It might not seem like it to many of us, but the human body was built to run. Not in sprints over short distances, but over long distances, such as in marathons. In fact, humans can outrun any animal in a marathon. Well, nearly any animal that is.
Most animals can outrun humans in a sprint. Having four legs over two has its advantages. But over long distances humans can outrun nearly every other animal on land. What gives us this ability? Sweat does. When we sweat while running it allows the body to cool. Most other animals cool themselves by panting, which is a fairly inefficient way to cool. Even animals that can sweat, such as horses, would find themselves in second place to a fit human running in a marathon.
So why did evolution give humans this amazing ability to run long distances, effectively allowing humans to outrun any animal over long distances? Most scientists believe it has to do with hunting, and they have studied the Bushmen in Africa for supportive proof. Before slingshots and spears, hunting was extremely difficult. Many scientists hypothesize that the way that humans hunted down animals was by chasing them and wearing them down. By doing that it was not done as individuals, but as a group. Hunting an animal for several hours would cause it to retire from exhaustion, making the final kill relatively simple.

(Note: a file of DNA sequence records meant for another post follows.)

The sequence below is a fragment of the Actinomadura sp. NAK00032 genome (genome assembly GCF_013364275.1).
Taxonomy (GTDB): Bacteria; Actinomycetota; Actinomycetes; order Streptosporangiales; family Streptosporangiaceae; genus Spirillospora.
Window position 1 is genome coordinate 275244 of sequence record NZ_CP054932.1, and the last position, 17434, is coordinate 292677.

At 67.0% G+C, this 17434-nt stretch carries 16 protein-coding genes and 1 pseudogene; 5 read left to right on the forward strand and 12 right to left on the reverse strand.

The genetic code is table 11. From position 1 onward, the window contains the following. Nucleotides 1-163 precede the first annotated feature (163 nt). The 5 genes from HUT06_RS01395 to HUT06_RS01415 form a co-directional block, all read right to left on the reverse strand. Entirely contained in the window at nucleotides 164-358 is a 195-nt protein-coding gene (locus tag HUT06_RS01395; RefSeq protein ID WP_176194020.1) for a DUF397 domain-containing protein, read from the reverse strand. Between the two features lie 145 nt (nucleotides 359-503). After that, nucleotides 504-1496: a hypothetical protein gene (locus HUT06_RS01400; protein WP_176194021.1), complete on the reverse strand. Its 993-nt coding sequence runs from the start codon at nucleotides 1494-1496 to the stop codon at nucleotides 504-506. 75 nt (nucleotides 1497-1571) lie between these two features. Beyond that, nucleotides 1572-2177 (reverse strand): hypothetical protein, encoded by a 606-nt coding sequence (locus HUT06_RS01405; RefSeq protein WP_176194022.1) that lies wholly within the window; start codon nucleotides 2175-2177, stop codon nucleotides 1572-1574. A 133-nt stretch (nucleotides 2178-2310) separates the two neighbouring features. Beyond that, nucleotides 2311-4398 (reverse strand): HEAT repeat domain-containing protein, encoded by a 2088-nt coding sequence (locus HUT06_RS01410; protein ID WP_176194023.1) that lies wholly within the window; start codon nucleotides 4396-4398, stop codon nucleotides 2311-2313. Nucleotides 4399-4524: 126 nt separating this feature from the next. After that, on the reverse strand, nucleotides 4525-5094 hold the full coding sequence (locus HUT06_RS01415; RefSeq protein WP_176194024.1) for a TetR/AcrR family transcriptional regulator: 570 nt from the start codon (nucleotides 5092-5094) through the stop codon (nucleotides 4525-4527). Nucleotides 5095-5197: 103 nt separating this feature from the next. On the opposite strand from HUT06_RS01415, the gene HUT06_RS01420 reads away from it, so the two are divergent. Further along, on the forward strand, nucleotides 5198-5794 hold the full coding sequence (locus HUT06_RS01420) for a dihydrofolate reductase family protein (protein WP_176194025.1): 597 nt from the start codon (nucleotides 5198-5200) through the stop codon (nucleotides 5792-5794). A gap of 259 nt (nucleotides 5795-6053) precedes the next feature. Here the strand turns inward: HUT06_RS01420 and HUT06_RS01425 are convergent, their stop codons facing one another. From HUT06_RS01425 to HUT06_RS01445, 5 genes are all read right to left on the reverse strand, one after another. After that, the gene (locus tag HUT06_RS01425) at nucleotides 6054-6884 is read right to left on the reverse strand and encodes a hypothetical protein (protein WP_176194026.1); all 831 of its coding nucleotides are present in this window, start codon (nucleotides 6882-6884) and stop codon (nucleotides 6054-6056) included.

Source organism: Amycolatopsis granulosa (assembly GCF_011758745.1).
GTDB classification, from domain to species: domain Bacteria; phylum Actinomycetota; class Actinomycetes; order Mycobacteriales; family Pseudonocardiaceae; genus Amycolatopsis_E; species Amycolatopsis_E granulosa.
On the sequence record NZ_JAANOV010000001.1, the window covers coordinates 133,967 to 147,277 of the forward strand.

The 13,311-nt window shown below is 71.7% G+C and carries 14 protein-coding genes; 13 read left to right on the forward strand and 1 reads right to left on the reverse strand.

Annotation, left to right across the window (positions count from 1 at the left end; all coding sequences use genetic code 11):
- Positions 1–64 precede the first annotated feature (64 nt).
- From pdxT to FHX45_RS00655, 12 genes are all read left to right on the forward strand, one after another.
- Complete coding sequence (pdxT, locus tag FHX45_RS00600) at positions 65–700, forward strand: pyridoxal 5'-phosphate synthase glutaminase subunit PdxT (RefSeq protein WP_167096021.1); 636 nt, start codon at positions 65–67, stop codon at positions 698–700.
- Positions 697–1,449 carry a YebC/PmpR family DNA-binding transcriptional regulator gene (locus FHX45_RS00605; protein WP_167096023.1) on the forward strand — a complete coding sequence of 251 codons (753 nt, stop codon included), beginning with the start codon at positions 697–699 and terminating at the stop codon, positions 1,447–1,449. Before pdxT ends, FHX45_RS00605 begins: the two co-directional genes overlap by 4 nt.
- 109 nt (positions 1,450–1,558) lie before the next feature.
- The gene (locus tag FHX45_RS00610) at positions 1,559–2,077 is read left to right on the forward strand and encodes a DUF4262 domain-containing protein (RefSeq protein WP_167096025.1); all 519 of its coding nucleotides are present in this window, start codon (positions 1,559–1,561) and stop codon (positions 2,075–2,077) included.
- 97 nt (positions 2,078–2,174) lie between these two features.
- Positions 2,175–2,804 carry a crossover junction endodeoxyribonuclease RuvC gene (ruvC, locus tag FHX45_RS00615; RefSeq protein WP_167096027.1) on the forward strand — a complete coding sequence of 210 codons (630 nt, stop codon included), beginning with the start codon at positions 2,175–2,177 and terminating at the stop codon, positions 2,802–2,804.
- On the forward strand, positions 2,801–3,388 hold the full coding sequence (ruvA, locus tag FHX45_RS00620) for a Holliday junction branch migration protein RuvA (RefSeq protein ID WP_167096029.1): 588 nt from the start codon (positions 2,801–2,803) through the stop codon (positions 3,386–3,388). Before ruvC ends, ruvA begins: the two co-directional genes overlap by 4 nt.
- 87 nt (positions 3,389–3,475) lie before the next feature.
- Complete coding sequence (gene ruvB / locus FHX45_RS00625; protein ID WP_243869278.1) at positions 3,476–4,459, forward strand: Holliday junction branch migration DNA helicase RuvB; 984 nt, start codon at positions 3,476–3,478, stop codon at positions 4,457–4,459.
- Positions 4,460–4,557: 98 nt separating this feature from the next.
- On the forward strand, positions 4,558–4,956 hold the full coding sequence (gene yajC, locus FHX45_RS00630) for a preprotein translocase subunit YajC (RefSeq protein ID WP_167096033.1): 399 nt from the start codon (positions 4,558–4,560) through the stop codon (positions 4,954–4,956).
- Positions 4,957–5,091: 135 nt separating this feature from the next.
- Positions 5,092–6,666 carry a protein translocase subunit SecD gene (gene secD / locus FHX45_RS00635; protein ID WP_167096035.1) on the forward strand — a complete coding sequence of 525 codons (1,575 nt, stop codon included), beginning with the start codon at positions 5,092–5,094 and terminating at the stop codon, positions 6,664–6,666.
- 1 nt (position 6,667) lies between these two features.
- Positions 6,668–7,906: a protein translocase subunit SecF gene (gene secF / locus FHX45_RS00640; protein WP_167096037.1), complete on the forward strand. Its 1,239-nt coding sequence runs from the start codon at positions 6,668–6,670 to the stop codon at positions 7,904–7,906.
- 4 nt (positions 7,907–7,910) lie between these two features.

But even the structure of our feet, and even our butt have evolved to allow humans to outrun any animal. The short toes, spring like tendons and ligaments allow the body to conserve energy, effectively aiding in propelling the body forward. As for our butt, it is only ever really used once a person is running. So your butt was built for running, not sitting.